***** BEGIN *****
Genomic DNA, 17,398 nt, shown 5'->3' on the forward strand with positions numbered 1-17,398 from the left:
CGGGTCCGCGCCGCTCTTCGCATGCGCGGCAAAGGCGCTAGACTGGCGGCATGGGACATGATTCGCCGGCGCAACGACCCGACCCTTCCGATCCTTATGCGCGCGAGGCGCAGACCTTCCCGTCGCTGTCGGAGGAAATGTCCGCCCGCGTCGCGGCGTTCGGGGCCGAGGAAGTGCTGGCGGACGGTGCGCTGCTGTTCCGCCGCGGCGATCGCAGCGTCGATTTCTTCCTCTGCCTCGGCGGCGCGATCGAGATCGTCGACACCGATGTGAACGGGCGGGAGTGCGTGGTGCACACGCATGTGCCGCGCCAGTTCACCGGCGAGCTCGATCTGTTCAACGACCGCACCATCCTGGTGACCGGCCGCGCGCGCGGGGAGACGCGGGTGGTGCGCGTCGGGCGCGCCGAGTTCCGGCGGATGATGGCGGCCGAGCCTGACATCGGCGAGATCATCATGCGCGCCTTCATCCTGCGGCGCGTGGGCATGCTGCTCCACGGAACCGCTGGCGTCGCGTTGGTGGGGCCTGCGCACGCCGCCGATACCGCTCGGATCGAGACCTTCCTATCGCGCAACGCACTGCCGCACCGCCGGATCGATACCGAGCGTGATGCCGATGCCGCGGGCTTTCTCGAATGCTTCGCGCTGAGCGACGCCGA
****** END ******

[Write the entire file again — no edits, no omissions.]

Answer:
Genomic DNA, 17,398 nt, shown 5'->3' on the forward strand with positions numbered 1-17,398 from the left:
CGGGTCCGCGCCGCTCTTCGCATGCGCGGCAAAGGCGCTAGACTGGCGGCATGGGACATGATTCGCCGGCGCAACGACCCGACCCTTCCGATCCTTATGCGCGCGAGGCGCAGACCTTCCCGTCGCTGTCGGAGGAAATGTCCGCCCGCGTCGCGGCGTTCGGGGCCGAGGAAGTGCTGGCGGACGGTGCGCTGCTGTTCCGCCGCGGCGATCGCAGCGTCGATTTCTTCCTCTGCCTCGGCGGCGCGATCGAGATCGTCGACACCGATGTGAACGGGCGGGAGTGCGTGGTGCACACGCATGTGCCGCGCCAGTTCACCGGCGAGCTCGATCTGTTCAACGACCGCACCATCCTGGTGACCGGCCGCGCGCGCGGGGAGACGCGGGTGGTGCGCGTCGGGCGCGCCGAGTTCCGGCGGATGATGGCGGCCGAGCCTGACATCGGCGAGATCATCATGCGCGCCTTCATCCTGCGGCGCGTGGGCATGCTGCTCCACGGAACCGCTGGCGTCGCGTTGGTGGGGCCTGCGCACGCCGCCGATACCGCTCGGATCGAGACCTTCCTATCGCGCAACGCACTGCCGCACCGCCGGATCGATACCGAGCGTGATGCCGATGCCGCGGGCTTTCTCGAATGCTTCGCGCTGAGCGACGCCGA